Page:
How to build new partnerships across civil society

Looking back at the Civic Space Conference

agenda July 5, 2019

On June 20, the Civic Space Platform organised its conference “Building new partnerships across civil society”. Around 70 participants gathered at the New World Campus in The Hague to join the program that was prepared by various members of the platform. Marriët Schuurman, the Human Rights Ambassador of the Ministry of Foreign Affairs, also contributed to the program by giving a speech about the urgency of joining forces in the defence of civic space. She also emphasized the need for a joint narrative on the importance of civic space for a vital society. 

With civic space worldwide under growing pressure and populism on the rise, civil society organisations increasingly need to be creative in finding ways to act and build just, peaceful and resilient societies. We need to build bridges and partnerships across civil society, also with those that we normally don’t work with, and together bring a story of hope and change. Reason for the Civic Space platform to organise this conference. With an opening by Sander Laban (Hivos), expressing how every group in civil society experiences pressure in different ways, the goal of the day was clear: exchanging experiences and to find common ground.

The day started off with a presentation of Joanne van der Schee (Civic Engagement Alliance), who highlighted the role that Faith-Based Organisations (FBOs) can play in strengthening civic space, drawing in particular on the recent study “If you need us, allow us”. Religion is a very important factor for most people on the globe – 85% of the world’s population define themselves as religious. Accordingly, religion and religious organisations represent an important blind spot for development organisations. Working with FBOs provides crucial opportunities that result from their distinguishing strengths. First of all, FBOs are everywhere, in both rural and urban areas. They are often deeply rooted in the community and can mobilise a broad constituency. Of course, there are conservative forces within religion, but Joanne emphasizes the need to find common ground and to use what she calls a faith-sensitive approach. It helps to speak about humanity and the motivations of people. She closed with the quote “religion is never private, because it shapes the way people behave in public space” (- prof. dr. Fernando Enns, VU).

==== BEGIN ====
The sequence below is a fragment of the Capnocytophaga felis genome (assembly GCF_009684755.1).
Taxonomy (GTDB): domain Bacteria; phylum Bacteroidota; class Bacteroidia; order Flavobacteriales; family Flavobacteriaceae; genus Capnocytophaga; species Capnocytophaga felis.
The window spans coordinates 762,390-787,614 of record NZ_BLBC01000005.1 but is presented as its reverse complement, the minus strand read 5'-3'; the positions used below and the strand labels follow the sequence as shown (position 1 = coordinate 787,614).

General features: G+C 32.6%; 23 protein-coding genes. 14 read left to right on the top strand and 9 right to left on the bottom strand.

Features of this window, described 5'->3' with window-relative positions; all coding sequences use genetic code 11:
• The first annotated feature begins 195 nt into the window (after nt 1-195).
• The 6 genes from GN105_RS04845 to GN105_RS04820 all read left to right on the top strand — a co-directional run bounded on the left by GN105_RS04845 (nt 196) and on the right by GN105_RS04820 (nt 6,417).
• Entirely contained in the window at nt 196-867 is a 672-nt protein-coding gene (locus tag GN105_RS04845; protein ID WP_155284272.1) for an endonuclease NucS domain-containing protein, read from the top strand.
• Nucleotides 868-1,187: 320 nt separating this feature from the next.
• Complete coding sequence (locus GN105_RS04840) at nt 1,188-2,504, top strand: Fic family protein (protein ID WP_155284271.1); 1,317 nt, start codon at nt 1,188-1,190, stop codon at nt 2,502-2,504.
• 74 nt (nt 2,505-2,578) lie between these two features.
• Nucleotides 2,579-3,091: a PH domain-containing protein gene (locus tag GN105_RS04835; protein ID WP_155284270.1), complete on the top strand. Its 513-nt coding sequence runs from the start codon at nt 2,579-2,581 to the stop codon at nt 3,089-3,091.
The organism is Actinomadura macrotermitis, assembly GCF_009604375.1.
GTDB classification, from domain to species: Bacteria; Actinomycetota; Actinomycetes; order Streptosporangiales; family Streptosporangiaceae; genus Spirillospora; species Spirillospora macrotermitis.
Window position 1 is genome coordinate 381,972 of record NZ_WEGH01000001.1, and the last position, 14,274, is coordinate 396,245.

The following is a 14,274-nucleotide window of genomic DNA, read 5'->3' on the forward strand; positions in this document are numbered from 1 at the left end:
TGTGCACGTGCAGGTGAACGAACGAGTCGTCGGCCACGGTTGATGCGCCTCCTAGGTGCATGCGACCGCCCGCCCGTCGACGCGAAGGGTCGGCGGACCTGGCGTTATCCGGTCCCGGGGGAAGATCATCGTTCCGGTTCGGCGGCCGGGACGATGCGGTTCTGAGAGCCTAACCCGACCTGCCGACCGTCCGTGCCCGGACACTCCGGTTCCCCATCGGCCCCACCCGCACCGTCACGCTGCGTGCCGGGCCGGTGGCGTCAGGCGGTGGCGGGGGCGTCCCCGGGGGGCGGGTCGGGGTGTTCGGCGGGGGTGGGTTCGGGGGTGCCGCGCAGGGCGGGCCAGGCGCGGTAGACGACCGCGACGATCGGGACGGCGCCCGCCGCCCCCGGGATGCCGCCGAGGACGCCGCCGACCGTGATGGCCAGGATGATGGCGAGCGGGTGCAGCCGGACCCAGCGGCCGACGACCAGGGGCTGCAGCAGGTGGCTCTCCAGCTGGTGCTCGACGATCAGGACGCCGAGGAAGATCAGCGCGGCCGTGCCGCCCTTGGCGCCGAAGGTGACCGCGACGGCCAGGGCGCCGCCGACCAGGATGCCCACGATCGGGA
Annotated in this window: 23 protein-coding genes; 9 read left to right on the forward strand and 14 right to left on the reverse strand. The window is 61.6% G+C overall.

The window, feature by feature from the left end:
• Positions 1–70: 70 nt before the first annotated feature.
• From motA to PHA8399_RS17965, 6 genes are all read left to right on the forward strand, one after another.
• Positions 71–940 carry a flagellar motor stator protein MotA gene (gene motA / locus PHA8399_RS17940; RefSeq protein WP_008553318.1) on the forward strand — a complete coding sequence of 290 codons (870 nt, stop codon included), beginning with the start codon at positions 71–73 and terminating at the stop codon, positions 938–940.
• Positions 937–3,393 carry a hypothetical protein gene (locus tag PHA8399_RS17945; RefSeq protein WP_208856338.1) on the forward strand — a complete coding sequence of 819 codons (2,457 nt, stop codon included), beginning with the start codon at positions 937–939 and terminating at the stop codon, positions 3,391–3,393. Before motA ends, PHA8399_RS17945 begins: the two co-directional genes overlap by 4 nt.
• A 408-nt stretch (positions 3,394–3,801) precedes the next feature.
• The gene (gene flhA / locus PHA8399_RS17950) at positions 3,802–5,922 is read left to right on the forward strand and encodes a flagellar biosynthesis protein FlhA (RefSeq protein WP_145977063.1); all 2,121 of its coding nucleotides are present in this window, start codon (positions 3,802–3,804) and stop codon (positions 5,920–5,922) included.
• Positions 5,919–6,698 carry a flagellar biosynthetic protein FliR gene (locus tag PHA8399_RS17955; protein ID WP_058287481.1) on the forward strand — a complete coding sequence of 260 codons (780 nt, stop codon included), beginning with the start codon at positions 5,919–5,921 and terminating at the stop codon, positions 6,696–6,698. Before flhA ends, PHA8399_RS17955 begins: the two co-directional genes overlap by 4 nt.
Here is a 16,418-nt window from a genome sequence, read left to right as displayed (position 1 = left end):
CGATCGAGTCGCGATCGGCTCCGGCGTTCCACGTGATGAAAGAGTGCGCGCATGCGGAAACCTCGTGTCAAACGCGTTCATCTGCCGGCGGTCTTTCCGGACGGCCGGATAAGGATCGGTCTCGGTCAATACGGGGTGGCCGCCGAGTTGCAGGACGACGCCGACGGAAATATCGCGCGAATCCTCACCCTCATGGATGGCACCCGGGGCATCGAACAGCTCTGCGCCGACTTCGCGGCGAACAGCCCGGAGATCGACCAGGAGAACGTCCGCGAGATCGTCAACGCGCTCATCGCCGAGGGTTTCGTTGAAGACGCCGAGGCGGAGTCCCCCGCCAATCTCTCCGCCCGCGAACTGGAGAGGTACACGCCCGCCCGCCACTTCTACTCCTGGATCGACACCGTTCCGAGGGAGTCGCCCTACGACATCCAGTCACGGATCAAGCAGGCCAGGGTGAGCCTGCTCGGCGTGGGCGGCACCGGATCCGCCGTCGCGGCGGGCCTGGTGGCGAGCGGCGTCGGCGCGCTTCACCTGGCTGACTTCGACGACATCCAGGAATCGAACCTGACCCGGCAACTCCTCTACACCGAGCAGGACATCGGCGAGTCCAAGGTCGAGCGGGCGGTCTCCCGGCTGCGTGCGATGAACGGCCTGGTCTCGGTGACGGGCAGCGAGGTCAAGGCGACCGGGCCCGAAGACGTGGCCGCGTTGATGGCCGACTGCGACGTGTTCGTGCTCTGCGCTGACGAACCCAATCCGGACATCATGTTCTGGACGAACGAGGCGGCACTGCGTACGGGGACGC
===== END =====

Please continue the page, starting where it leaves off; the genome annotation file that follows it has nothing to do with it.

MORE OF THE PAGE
Marriët Schuurman continued on this positive note and said: Let us not deliberate too long on what is happening, but focus on what we can do.”  She emphasized that we should focus on what connects us and create a more inclusive narrative. While creating that narrative we should keep in mind to 1) keep it close to home and everyday life; 2) make it tangible in order to invite people to participate; 3) develop positive stories and share best practices. We have to be more inclusive, especially to local organisations. This requires another way of engaging local partners: stop capacity building, but create a platform with respectful peer-to-peer relationships. This has significant implications for the role of Northern NGOs as well as for how we look at ourselves and at our Southern partners. The underlying question we need to ask ourselves is: ‘Who actually sets the agenda?’. Accordingly, North-South partnerships must go beyond the donor-implementer relation and become more inclusive. In the end, it is about creating an inclusive, global civic movement. This is why Marriët Schuurman ended with: “What would happen if all human rights movements join together? We are with many and that is what we have to make visible”. 

After these presentations, workshops were given by Free Press Unlimited, CNV International, Hivos, NIMD, Civic Engagement Alliance. The workshops focused respectively on the role of independent media, trade unions, the creative sector, political parties and FBOs in strengthening civic space. In each breakout session, challenges and opportunities of working with these specific actors were discussed. At the end of the morning, participants presented the outcomes of their discussions and together we formulated recommendations on how to move forward. Some examples of these recommendations were: be ambitious (for example, the OECD guidelines should be met for 100% instead of 70%), do not instrumentalise FBOs as humanitarian agencies, civil society should recapture the narrative – take the creative sector into account as an strategic partner in this process, encourage links between siloed civil society and use the idealistic power of the youth (support them as well as young journalists). 

Clearly, a diverse list of recommendations. It shows us how each actor has different challenges and opportunities as it comes to strengthening civic space. However, two recommendations formed a common thread through the day and can be helpful for every organisation or person that works on the enhancement of civic space: create a more inclusive narrative and create equal partnerships across civil society. Get to know each other and be careful not to instrumentalise actors you normally don’t work with. 

Notes, presentations and other information that is shared with the Civic Space Platform can be found in the Civic Space Dropbox. If you want to be up to date on the activities of the Civic Space Platform, sign up for the newsletter by sending an e-mail to

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